Paul is a senior university lecturer in Theatre, Directing, Writing and Workshop Leader. He lived in London most of his adult life but recently packed his bags to follow his heart and dreams, and flew off to Melbourne, Australia. He is currently studying for his PhD entitled The Performativity of (dis)closure in which he is attempting to marry performance theory with storytelling to create a poetics of disclosure which will help people breach their inner/outer world personas and histories with confidence, clarity, courage and compassion.
He has dreams in his eyes, stars in his smile and an awful lot of love that he shares with compassion, empathy and a relentless drive to help people enrich their lives. He continues to work in Swaziland, Southern Africa, with the charity, Possible Dreams International as part of his PhD research.
In his own words:
What prompted you to contribute to ‘Love Me As I Am‘?
I felt that it was a very powerful exercise, especially since I wrote my letter just as I sat at the airport waiting to board a plane jetting me off to Australia to start a new life! I know that I wanted to live a full and an authentic life as much as I possibly can. Writing my letter was a wonderful way of getting some closure on all the years I spent thinking that there was ‘something wrong with me’ and that ‘I wasn’t good enough’, before I embarked on my new life in the sunshine. In many ways, it felt like I was coming home to myself and taking the best of me out here in the knowledge that I was ALWAYS alright and good enough. It was a very powerful experience. I hope ‘Love Me As I Am’ will impact the lives of whoever reads the book, in a similar way.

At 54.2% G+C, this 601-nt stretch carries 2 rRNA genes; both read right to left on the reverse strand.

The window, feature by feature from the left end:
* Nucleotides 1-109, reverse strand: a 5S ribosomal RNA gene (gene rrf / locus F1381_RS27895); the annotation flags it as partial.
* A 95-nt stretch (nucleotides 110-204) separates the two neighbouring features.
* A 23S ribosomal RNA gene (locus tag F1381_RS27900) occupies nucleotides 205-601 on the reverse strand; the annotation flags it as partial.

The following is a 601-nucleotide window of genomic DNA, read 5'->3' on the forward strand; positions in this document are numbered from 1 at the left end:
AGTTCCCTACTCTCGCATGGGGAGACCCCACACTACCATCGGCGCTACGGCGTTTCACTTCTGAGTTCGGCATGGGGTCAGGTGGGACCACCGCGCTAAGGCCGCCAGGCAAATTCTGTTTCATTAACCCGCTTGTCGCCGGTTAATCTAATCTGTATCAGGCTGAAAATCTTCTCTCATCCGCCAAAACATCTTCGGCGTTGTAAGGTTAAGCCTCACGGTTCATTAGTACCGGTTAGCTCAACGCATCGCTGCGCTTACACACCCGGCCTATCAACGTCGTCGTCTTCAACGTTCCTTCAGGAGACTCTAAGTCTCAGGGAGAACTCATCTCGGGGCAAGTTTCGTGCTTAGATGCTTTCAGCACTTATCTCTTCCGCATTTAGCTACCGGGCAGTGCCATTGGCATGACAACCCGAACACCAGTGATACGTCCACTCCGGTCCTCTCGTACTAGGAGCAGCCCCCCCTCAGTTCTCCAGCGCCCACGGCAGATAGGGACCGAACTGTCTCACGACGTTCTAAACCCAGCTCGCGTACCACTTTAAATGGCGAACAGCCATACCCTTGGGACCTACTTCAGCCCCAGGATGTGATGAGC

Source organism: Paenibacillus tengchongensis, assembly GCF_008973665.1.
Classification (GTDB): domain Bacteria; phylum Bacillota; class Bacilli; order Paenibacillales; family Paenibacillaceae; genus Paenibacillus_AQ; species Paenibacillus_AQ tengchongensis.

What did writing your story mean for you? How did it impact your life?
Actually, it’s already had a big effect on my life. I’ve shared it with a few mates already, here in Melbourne, and it’s had the knock on effect of making them want to write their own letters to themselves. Most recently, I spoke online to a young boy of 18 who had just been kicked out of his house by his own mother when she found out he was gay. I shared my letter with him because he just couldn’t see a future for himself where it would all work out and where he might be happy again. He said that reading my letter changed all that and it moved him beyond tears. He’s doing ok now, just a few weeks later, but he still cites reading it as a turning point for him. I couldn’t have wished for anything more from this work.